So it would appear the community would be better off if the Council was to stop thinking.

    By the way did Council spend any money in the exercise to do with the temporary storage facility?

    Is $180 a day for the current museum site a reasonable rental?

    What, heaven forbid, is there to stop a proposed vendor from buying the property and then lease it to a fresh (third) party at say $200 a day?

    It looks like Council went to a lot of trouble to get such a poor result.

  5. The Police Station/Courthouse purchase was very community driven (ask Keith Rhodes). The need for a new home for the Museum was desperate as the original Museum (now Table Tennis Club) was flooded 3 times. Once in 1996 and twice in a few days in March 2009. Over 2 feet of swirling black water went through the museum each time. The flood water was contaminated by the sewerage pumping station behind the Museum Damage to the collection was extensive in 1996. 2009 was less as staff and volunteers worked desperately to raise as much of the collection as possible. There were still losses. Including the building as it was no longer fit for purpose

  6. Who needs a Museum anyway when the much heralded on line Museum was recently launched by the Council ?
    Now from the comfort of you armchair you can wander to your hearts content on your iPad looking at all the nick nacks collected over the years. You can watch some grainy newsreel video, hear some old timer talk about how great Coffs way back in the day.
    By all means sell off the Museum, there is no point in keeping heritage buildings in Coffs. There is none.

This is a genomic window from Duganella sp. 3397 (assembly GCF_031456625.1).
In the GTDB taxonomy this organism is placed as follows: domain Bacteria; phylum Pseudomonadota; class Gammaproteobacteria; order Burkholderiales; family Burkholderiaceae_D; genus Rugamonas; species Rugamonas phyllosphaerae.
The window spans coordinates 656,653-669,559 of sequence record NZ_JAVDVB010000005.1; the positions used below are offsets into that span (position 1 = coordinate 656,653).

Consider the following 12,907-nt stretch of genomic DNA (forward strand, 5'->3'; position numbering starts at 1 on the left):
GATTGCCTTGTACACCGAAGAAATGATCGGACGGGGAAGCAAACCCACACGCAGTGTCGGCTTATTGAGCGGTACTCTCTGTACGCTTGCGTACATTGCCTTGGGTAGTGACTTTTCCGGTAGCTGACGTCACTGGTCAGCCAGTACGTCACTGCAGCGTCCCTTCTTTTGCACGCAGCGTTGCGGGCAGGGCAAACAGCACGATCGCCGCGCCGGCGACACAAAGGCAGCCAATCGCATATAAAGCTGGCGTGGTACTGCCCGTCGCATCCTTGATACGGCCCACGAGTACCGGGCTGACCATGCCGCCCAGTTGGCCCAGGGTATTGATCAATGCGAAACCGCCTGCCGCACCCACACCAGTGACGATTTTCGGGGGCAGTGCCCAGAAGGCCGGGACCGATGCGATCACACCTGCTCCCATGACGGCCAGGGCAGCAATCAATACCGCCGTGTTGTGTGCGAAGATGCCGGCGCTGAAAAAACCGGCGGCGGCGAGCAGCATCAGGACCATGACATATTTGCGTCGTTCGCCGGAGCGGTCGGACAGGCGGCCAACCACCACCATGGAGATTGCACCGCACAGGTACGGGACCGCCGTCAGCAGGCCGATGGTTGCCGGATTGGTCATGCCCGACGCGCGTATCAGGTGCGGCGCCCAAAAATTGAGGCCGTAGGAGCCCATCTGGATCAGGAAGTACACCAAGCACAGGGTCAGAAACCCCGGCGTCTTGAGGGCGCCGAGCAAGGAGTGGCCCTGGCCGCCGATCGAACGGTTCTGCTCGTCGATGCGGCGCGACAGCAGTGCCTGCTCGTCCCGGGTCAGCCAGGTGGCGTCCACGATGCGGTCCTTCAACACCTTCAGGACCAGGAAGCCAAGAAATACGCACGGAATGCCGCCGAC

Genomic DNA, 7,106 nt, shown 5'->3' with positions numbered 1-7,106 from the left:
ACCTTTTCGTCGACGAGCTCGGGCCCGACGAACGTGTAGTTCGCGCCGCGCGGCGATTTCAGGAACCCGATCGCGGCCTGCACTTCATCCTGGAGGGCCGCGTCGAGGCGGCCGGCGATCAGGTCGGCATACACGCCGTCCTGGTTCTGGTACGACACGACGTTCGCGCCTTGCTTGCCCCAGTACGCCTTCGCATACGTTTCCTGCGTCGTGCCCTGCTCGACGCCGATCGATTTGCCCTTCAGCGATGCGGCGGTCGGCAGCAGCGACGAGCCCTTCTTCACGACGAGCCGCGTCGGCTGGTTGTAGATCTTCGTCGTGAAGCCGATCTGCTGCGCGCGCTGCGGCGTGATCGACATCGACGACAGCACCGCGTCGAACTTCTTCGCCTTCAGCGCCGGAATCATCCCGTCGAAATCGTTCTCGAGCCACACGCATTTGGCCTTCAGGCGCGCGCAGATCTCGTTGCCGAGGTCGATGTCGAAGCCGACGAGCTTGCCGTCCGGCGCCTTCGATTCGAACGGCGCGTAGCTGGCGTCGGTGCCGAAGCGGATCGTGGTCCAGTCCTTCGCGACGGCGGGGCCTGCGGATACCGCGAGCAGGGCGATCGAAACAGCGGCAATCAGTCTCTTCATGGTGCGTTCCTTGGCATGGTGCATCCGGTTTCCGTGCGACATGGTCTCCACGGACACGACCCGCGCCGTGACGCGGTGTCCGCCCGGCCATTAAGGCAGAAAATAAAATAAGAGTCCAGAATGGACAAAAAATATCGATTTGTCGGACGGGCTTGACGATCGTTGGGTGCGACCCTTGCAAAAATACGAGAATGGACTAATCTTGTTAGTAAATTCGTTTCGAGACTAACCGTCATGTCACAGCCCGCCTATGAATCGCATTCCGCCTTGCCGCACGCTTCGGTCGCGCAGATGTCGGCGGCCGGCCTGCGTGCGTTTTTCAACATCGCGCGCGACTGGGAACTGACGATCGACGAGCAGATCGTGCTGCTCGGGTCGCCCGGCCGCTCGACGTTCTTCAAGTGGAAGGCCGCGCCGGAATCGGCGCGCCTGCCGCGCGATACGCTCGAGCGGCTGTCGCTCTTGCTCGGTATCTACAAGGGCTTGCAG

But what ever money is realised from the sale of the Museum should be embargoed from going to the mayoral palace in Gordon Street.
    To appease the Green Councillor in order to get her vote, why not set up a Koala Cuddling Centre in the Botanic Gardens? Charge tourists a $10 photo fee to have a selfie taken with a koala in their arms.
    Just think of what an investment that $950, 000 would return in no time.
    We may even be able to afford a new library & art gallery.

  7. Just a small part of a true Cultural Plan would include both artisan workshops and outreach from a Cultural Centre into the community. In other words, a plan is not merely finding or constructing a building and putting a cultural activity in it. As a teaser, too, a true Cultural Plan would include learning from and embracing the various countries-of-birth making up our citizenry which leads to all sorts of wondrous scents wafting from the kitchen – food!

    Here we have a location that is uplifted, midway between the town centre and the jetty precinct, is on a main arterial road and one which a citizen or tourist passes regularly. Thus, you see it prominently and proudly when in Coffs, going from the CBD past the Cultural Centre on City Hill to the brilliant Community Space of the new Jetty Precinct.

    That building complex, constructed in stages, on City Hill has its magnificent, inspiring sculptural spire reaching high into the sky, on top of which is a light feature that lives by day as the sculptural inspirational piece (and locator) and by night is lit grandly (or the whole spire-like structure is a light feature). The new community development on the current museum site also has a smaller version of this as further celebration and acknowledgement of a city that grew from a shanty ramshackle into a wholly sophisticated, culturally aware and alive community, one that has no longer lived off the benefits of its natural beauty and is now a national landmark in human achievement.

    Also, then, on the current museum site are … what? A series of artisan workspaces and sales spaces, a living, moving, sounding shaping of leathers and fabrics and wods and glass. Here, also, are workspaces for kids to come and be crafty, be taught, have fun while they begin their exploration of what makes a human a fully rounded and amazing being. And, too, those scents …